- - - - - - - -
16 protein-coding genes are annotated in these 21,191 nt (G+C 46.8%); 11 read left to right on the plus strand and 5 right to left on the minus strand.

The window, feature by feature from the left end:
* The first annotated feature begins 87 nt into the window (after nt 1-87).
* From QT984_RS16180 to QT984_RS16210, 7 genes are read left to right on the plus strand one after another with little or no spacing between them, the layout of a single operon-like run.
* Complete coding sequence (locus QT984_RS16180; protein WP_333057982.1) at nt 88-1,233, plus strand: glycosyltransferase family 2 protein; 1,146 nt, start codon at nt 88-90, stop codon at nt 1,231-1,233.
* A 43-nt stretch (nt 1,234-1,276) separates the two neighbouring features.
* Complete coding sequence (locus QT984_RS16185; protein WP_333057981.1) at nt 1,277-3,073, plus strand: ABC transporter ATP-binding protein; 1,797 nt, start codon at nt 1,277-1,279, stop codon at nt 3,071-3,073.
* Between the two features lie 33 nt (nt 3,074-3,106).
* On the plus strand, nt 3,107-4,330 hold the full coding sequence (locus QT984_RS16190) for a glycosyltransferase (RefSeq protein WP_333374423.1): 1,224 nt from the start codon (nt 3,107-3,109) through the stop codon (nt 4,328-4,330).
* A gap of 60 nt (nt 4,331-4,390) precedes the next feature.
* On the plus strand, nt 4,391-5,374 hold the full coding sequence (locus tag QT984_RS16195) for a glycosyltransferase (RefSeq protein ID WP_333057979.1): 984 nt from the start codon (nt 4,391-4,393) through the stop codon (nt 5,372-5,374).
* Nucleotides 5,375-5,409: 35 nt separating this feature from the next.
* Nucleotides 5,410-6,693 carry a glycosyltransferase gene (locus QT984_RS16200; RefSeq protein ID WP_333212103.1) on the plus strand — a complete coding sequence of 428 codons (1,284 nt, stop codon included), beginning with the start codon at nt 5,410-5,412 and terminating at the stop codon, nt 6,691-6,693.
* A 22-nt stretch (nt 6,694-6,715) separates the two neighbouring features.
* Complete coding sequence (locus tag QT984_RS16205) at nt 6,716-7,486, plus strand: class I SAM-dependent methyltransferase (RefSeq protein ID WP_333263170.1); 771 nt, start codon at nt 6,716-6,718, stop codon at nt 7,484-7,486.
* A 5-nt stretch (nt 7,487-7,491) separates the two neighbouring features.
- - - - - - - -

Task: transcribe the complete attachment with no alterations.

16 protein-coding genes are annotated in these 21,191 nt (G+C 46.8%); 11 read left to right on the plus strand and 5 right to left on the minus strand.

The window, feature by feature from the left end:
* The first annotated feature begins 87 nt into the window (after nt 1-87).
* From QT984_RS16180 to QT984_RS16210, 7 genes are read left to right on the plus strand one after another with little or no spacing between them, the layout of a single operon-like run.
* Complete coding sequence (locus QT984_RS16180; protein WP_333057982.1) at nt 88-1,233, plus strand: glycosyltransferase family 2 protein; 1,146 nt, start codon at nt 88-90, stop codon at nt 1,231-1,233.
* A 43-nt stretch (nt 1,234-1,276) separates the two neighbouring features.
* Complete coding sequence (locus QT984_RS16185; protein WP_333057981.1) at nt 1,277-3,073, plus strand: ABC transporter ATP-binding protein; 1,797 nt, start codon at nt 1,277-1,279, stop codon at nt 3,071-3,073.
* Between the two features lie 33 nt (nt 3,074-3,106).
* On the plus strand, nt 3,107-4,330 hold the full coding sequence (locus QT984_RS16190) for a glycosyltransferase (RefSeq protein WP_333374423.1): 1,224 nt from the start codon (nt 3,107-3,109) through the stop codon (nt 4,328-4,330).
* A gap of 60 nt (nt 4,331-4,390) precedes the next feature.
* On the plus strand, nt 4,391-5,374 hold the full coding sequence (locus tag QT984_RS16195) for a glycosyltransferase (RefSeq protein ID WP_333057979.1): 984 nt from the start codon (nt 4,391-4,393) through the stop codon (nt 5,372-5,374).
* Nucleotides 5,375-5,409: 35 nt separating this feature from the next.
* Nucleotides 5,410-6,693 carry a glycosyltransferase gene (locus QT984_RS16200; RefSeq protein ID WP_333212103.1) on the plus strand — a complete coding sequence of 428 codons (1,284 nt, stop codon included), beginning with the start codon at nt 5,410-5,412 and terminating at the stop codon, nt 6,691-6,693.
* A 22-nt stretch (nt 6,694-6,715) separates the two neighbouring features.
* Complete coding sequence (locus tag QT984_RS16205) at nt 6,716-7,486, plus strand: class I SAM-dependent methyltransferase (RefSeq protein ID WP_333263170.1); 771 nt, start codon at nt 6,716-6,718, stop codon at nt 7,484-7,486.
* A 5-nt stretch (nt 7,487-7,491) separates the two neighbouring features.